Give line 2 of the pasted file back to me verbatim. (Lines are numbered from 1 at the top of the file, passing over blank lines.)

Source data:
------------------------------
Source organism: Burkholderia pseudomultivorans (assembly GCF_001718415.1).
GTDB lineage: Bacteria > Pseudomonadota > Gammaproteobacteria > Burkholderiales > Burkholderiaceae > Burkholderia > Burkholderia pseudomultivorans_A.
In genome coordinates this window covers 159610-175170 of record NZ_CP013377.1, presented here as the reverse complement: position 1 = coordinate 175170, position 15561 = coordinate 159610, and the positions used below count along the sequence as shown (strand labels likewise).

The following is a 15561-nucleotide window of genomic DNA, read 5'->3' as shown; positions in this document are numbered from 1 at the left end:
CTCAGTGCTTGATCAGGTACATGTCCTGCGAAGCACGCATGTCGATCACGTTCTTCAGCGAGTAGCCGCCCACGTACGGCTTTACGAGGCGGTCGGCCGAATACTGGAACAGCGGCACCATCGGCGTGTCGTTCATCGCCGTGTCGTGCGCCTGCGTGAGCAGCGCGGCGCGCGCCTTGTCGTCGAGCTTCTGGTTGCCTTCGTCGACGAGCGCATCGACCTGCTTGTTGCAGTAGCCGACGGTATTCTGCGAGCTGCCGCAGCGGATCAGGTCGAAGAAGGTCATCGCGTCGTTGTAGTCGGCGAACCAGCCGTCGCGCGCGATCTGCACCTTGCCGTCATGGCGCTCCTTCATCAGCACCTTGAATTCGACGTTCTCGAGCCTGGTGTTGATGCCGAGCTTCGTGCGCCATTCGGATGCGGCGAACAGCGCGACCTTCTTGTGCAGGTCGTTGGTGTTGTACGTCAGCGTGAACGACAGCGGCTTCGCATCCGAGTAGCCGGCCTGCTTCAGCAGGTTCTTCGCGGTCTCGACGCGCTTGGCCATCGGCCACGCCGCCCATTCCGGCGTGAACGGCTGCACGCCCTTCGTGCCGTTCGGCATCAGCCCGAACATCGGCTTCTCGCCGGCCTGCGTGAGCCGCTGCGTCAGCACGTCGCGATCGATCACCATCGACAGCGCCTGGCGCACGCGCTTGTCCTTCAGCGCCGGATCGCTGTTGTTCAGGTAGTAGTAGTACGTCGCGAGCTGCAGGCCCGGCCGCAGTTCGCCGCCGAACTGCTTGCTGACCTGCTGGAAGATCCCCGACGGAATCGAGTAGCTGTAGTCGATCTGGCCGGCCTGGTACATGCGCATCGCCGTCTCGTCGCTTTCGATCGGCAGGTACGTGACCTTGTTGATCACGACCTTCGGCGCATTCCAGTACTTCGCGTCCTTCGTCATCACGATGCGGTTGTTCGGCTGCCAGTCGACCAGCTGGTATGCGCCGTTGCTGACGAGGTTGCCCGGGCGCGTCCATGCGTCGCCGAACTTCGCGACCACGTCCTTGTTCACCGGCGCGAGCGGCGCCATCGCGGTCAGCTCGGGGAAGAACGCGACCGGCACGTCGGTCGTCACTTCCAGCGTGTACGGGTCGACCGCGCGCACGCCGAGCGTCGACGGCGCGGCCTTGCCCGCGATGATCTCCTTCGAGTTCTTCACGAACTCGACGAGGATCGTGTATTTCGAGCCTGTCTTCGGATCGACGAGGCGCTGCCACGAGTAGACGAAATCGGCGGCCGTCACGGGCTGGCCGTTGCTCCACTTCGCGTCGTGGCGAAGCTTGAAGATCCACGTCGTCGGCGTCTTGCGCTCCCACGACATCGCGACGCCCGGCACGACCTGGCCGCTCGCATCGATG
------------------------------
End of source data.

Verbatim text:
GTDB lineage: Bacteria > Pseudomonadota > Gammaproteobacteria > Burkholderiales > Burkholderiaceae > Burkholderia > Burkholderia pseudomultivorans_A.